14 May 2019
Heaton Park will be a hive of activity on Saturday, June 29, when the Manchester Festival of Nature (#MFoN) creates a massive buzz.
Part of #MFoN will be the creation of a new World Record for the most people dressed as bees anywhere on the planet. There will be big bees, small bees, bee families, bees from businesses, pub bees, community bees and people just wearing black and yellow jumpers, from all corners of Manchester. They can arrive at Heaton Park on the bee tram, which will be running along that route of the Metrolink that day. And anyone can join the swarm, knowing that they will be highlighting the plight of our wonderful pollinating insects, which are having hard times as the climate changes.
#MFoN committee member Alan Wright said: “Bees and other insects are part of the circle of life, pollinating plants, getting rid of smaller insects and providing food for larger creatures. “While dressing up as a bee is a fun way to spend a Saturday afternoon, it also carries that message that we need to stop their decline right now. The situation is critical and we need to act before other species become extinct.”
#MFoN will be an opportunity for people to get involved in a number of interesting activities but, at the same time, learn about the environment and how the top conservation bodies are working to help wildlife on their doorsteps. The biggest groups in nature conservation have already pledged to be at #MFoN - The Wildlife Trust for Lancashire Manchester and North Merseyside, Cheshire Wildlife Trust, The RSPB, The National Trust, City of Trees, The Conservation Volunteers, The Royal Horticultural Society, The Canal and River Trust, Action for Conservation, Moors for the Future, Chester Zoo, Manchester Museum, Manchester Metropolitan University and Sustrans along with Manchester City Council and its Heaton Park team.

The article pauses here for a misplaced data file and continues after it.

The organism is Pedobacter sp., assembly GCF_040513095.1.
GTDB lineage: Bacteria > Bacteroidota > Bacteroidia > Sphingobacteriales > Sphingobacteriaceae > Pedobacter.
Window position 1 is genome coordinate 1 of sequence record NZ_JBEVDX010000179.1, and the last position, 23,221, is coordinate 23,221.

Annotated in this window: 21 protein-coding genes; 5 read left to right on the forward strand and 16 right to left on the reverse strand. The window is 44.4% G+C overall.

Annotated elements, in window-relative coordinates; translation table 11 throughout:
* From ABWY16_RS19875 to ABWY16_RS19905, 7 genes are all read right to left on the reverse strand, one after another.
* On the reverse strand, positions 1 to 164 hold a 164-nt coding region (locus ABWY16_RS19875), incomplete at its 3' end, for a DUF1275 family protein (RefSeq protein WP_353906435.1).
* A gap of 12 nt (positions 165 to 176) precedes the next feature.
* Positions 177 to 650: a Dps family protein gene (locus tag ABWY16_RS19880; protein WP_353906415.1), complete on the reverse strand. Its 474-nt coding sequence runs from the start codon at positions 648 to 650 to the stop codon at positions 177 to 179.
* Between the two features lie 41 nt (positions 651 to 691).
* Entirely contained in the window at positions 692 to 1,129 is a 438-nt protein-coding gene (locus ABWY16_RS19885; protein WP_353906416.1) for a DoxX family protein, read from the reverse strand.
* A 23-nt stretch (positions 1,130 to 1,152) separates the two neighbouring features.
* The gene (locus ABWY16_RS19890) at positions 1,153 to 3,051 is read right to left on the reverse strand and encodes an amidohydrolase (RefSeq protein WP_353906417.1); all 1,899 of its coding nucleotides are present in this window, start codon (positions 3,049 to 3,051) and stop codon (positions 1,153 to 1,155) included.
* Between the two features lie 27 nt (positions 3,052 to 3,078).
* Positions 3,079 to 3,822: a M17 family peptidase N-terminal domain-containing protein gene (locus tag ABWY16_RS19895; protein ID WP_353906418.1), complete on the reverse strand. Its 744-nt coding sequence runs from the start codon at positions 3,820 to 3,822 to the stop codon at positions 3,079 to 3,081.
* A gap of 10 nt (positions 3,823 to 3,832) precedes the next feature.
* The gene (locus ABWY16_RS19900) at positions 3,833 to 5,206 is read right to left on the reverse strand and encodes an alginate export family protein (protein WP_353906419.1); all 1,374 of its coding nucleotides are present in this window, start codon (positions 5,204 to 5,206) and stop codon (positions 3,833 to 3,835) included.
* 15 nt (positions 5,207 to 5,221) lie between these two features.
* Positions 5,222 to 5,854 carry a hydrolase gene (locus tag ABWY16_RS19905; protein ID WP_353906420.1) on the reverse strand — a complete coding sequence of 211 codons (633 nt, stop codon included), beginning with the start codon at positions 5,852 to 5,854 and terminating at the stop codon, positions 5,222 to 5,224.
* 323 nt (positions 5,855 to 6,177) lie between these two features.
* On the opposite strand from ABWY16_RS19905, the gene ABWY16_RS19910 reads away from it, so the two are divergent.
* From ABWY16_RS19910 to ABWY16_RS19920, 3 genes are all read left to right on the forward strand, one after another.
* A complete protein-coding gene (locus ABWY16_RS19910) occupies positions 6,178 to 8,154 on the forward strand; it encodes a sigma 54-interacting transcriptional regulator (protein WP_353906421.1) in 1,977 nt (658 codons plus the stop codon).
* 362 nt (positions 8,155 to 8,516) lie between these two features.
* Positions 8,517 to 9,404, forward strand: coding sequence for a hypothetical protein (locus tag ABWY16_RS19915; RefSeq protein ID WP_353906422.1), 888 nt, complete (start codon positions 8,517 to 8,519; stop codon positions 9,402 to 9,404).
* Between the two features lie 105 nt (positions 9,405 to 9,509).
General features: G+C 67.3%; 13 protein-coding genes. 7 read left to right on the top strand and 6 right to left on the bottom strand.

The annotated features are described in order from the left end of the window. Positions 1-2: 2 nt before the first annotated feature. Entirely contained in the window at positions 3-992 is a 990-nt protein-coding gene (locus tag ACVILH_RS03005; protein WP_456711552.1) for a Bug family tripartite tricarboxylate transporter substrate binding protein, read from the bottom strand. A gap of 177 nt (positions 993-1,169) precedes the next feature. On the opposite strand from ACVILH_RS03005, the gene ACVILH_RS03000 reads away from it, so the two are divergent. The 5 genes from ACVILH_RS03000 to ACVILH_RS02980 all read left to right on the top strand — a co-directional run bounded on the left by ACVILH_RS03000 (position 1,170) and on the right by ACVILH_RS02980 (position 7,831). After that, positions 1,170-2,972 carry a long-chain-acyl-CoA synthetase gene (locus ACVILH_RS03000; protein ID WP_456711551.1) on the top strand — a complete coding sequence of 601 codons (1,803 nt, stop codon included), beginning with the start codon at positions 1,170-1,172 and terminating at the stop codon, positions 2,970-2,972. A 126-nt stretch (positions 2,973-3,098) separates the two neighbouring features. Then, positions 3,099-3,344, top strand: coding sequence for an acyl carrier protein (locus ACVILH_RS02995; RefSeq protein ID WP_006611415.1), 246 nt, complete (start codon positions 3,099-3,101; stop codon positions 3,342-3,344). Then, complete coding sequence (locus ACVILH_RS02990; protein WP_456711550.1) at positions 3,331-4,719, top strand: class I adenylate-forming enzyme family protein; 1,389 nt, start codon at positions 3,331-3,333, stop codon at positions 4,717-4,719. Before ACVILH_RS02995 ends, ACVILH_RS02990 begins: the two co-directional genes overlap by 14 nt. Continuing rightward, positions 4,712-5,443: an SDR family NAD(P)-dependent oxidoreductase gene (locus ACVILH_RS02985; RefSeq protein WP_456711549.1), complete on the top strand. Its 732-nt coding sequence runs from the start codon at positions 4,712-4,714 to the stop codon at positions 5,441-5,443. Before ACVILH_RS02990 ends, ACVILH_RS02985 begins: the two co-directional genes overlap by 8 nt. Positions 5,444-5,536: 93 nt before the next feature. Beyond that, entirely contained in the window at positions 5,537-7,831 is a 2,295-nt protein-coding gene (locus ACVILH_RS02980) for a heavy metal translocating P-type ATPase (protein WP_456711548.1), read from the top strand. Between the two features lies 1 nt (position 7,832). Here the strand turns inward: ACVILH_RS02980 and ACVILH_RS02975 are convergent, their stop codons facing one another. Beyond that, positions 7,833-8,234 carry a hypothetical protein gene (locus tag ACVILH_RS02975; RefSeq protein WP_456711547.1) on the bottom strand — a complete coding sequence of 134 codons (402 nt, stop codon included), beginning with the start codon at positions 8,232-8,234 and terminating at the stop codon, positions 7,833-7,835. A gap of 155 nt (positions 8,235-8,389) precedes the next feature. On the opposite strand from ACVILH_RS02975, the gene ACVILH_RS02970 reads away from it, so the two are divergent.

Community and volunteering groups are expected to attend too, offering an insight into the amazing work they do. Every stall will have activities for visitors and there will be plenty to do for both young and old. Activities planned so far include performances bringing to life the enchanting book The Lost Words, by Robert Macfarlane and Jackie Morris. There will also be a visit by the Bogtastic Van giving people a real feeling of what life is like on the moors.
There will be bushcraft, forest school skills, natural crafts, ecotherapy, wild flower planting, building a bug hotel, woodland walks, tree and plant identifications, den building and a chance to enter a bog.
Alan, who is Lancashire Wildlife Trust’s Communications Manager, said: “Organisations in conservation are putting a lot of resources and love into telling the people of Manchester just how lucky they are to have such wonderful wildlife on their doorsteps. This will be a huge opportunity to showcase just how important wildlife is in the city. The event will have a bee-theme and it will be a hive of activity with families getting involved in all sorts of activities from guided walks to bushcraft to mindfulness.”
All activities on the day will be free and #MFoN is a not-for-profit event.
A Crowdfunder page has been set up to support the festival. Alan said: “The more donations we get the better it will be and the bigger chance we have of making this a regular part of the Manchester calendar.” www.crowdfunder.co.uk/manchester-festival-of-nature-mfon. You can also join in the conversation on social media by following #MFoN. For more details go to www.lancswt.org.uk/events/manchester-festival-of-nature.